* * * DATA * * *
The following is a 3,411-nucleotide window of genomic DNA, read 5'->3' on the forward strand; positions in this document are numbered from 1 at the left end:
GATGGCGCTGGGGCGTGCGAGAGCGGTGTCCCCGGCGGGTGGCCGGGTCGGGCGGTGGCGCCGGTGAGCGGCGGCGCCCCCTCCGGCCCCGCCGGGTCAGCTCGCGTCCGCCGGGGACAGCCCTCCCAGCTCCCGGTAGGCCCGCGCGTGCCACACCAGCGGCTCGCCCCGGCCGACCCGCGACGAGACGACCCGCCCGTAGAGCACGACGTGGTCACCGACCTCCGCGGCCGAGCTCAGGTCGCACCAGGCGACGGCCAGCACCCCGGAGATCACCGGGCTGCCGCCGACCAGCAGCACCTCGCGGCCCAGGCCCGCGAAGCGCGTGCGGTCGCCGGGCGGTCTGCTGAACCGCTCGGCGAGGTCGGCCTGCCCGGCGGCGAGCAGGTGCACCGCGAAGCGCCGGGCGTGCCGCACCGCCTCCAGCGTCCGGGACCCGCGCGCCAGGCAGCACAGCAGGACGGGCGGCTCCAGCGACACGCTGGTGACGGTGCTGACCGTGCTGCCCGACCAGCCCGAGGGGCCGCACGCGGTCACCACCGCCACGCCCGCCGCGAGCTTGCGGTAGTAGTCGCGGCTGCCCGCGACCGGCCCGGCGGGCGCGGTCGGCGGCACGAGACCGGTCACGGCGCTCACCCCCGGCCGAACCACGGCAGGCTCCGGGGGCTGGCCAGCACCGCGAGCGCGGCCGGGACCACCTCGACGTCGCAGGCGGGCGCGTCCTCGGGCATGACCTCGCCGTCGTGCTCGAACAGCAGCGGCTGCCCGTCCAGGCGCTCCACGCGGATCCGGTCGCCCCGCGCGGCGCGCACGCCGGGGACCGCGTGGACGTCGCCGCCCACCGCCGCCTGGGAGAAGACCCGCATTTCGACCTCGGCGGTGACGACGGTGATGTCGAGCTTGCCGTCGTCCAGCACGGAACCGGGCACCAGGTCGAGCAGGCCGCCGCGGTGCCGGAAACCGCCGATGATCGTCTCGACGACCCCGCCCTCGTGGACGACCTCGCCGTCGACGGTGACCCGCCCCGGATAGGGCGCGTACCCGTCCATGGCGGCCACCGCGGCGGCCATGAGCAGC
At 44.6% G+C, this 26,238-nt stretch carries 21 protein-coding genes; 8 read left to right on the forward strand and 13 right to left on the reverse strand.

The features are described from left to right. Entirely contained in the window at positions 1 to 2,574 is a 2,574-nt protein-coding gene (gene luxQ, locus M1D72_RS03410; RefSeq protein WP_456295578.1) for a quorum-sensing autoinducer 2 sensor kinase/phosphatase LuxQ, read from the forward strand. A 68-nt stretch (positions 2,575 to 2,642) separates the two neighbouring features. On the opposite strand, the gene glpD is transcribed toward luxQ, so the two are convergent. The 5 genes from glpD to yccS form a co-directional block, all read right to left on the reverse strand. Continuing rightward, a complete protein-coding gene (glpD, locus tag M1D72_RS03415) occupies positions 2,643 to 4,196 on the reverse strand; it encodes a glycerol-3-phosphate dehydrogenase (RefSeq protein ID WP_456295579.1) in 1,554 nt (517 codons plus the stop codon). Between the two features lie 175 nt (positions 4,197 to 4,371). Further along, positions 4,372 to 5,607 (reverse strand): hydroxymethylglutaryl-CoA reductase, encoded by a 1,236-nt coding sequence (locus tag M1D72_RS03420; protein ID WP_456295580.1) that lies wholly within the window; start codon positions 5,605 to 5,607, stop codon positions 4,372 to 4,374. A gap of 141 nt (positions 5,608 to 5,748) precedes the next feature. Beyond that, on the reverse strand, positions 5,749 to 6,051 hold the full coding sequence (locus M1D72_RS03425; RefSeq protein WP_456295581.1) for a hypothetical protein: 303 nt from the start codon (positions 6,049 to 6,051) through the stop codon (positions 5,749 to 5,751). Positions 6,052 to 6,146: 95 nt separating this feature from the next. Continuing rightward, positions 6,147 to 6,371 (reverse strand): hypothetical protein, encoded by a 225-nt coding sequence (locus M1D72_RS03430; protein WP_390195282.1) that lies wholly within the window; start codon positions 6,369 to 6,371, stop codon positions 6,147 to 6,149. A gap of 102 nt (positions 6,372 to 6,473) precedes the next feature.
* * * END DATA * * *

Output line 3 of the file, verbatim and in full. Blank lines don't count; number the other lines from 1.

At 44.6% G+C, this 26,238-nt stretch carries 21 protein-coding genes; 8 read left to right on the forward strand and 13 right to left on the reverse strand.